By Marni Montanez
New King James Version (NKJV)
25 He answered and said, “Whether He is a sinner or not I do not know. One thing I know: that though I was blind, now I see.”
Many of us can't explain much about God’s ways. We know what it says in His word about Him and may not understand it, but we believe it. One thing we do know for sure is when we have been changed and healed through salvation. Something like spiritual scales fall from our eyes and we understand the depths of this awakening. When our eyes are opened to the truth of Jesus everything is clearer and brighter.
Our souls that were once dead come to life and we are renewed. This kind of sight comes with a change of view. When we are spiritually or emotionally blind we cannot see our deep need, but when we have been given revelation where there was once denial, we realize that we were blind, and our denial disappears.
We all have areas of blindness. Ask someone what they see about you and if they point out something negative, you will automatically put up a defense and deny it. You may not say it openly, but it is a conscious thought. Even though common sense tells us there is something positive and negative about all of us it is very hard to see or acknowledge our imperfections, and being confronted about them can be threatening. We know we have faults, but tend to believe our faults can’t be all that bad; at least not as bad as someone else’s. Just note how easy it is to judge others and give grace to ourselves about our own weaknesses.
When this man said “though I was blind, but now I see” a whole new world opened up to him. He was no longer the handicapped victim from his birth. His viewpoint about himself changed drastically because now he had sight. He was able to see the truth through God’s eyes; the truth of who he really was; a sighted person who had much to live and much to give.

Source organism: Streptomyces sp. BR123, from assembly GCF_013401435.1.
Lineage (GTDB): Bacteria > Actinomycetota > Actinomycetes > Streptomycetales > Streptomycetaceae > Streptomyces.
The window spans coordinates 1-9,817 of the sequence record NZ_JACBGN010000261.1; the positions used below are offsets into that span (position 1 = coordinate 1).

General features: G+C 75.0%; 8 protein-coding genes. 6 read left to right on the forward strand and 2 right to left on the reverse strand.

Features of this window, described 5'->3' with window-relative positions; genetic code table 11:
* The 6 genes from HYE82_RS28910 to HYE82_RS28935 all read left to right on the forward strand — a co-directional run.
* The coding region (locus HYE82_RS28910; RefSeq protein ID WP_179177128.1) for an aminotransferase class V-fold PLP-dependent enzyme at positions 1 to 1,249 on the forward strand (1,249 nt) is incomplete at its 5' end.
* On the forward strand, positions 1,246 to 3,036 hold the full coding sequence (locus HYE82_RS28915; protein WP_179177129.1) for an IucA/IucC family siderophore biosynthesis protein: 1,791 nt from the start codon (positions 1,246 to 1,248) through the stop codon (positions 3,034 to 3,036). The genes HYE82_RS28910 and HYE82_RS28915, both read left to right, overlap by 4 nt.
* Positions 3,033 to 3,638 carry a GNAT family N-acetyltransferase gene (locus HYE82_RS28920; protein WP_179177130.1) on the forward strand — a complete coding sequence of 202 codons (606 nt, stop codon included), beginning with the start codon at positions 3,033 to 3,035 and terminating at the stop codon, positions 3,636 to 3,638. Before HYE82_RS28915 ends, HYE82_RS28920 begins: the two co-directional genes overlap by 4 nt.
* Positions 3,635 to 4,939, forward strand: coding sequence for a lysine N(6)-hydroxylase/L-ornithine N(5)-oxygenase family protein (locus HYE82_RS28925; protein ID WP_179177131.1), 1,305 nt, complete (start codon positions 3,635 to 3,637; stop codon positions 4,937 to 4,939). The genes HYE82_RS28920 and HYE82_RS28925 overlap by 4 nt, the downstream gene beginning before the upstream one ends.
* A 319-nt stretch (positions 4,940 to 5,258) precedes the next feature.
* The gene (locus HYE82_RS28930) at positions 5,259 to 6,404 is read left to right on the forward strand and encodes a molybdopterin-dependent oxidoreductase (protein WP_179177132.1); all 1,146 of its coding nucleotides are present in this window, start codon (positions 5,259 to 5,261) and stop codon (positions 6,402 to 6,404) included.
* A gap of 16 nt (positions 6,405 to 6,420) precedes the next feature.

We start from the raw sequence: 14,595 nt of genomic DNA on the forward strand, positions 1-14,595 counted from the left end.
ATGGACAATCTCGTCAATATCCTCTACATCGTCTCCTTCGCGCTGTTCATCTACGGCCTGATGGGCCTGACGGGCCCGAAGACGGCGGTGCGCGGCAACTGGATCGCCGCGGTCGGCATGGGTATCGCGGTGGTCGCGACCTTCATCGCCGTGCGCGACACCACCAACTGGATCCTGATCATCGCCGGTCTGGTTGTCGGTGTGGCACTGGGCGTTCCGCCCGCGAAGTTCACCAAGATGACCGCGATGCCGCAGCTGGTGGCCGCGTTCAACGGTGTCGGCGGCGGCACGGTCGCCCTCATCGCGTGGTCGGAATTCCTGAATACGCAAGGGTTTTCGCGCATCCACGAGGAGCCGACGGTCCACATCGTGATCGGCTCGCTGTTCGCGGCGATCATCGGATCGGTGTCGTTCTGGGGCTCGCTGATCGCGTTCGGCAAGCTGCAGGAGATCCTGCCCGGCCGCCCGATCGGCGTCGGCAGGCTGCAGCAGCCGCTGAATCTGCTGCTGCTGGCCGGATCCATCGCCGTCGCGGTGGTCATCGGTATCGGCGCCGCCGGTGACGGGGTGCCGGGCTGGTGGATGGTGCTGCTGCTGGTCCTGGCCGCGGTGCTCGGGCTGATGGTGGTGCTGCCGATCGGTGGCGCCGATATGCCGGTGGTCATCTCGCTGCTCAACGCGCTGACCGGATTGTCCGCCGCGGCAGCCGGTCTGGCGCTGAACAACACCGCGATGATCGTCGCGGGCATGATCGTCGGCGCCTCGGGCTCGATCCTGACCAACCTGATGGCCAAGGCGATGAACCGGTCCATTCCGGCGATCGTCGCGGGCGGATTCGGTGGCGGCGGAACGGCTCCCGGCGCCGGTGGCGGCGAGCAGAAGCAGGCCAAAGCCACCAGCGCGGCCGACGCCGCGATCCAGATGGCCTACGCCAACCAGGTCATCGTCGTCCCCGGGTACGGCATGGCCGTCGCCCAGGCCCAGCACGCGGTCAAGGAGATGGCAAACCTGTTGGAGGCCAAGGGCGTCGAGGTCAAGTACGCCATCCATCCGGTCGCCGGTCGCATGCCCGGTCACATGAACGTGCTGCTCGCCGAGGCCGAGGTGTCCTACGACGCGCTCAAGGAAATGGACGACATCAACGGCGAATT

The truth could branch off into many categories when it involves the human being. We are emotionally complex and to allow ourselves to see each aspect of what needs to change can be an exhaustive and frightening prospect.
From experience I have learned that blindness, whether physical, emotional or spiritual can be extremely debilitating. It hinders our growth and our ability to move forward. We need to be able to see our weaknesses and deal with them; otherwise the enemy will use them against us.
Challenge: Ask God to reveal those things you have been unable or unwilling to see and then allow the process of digging and learning and healing to begin.
The purpose of this series is to encourage people to live as loving, compassionate, and peacemaking children of God: Jesus tells us to pray, "Thy kingdom come, thy will be done, on earth as it is in heaven." (Matthew 6:10) God tells us through Micah (6:8), "He has told you, O man, what is good; And what does the Lord require of you But to do justice, to love kindness, And to walk humbly with your God." And we know from Revelation 21:4 that there will be no more mourning, or crying, or pain, or death. Thus, Christian living requires us to set the standards of these conditions here on earth for our fellow human beings, and for the other animals, as a witness to the rest of the world. To do otherwise is not Christian.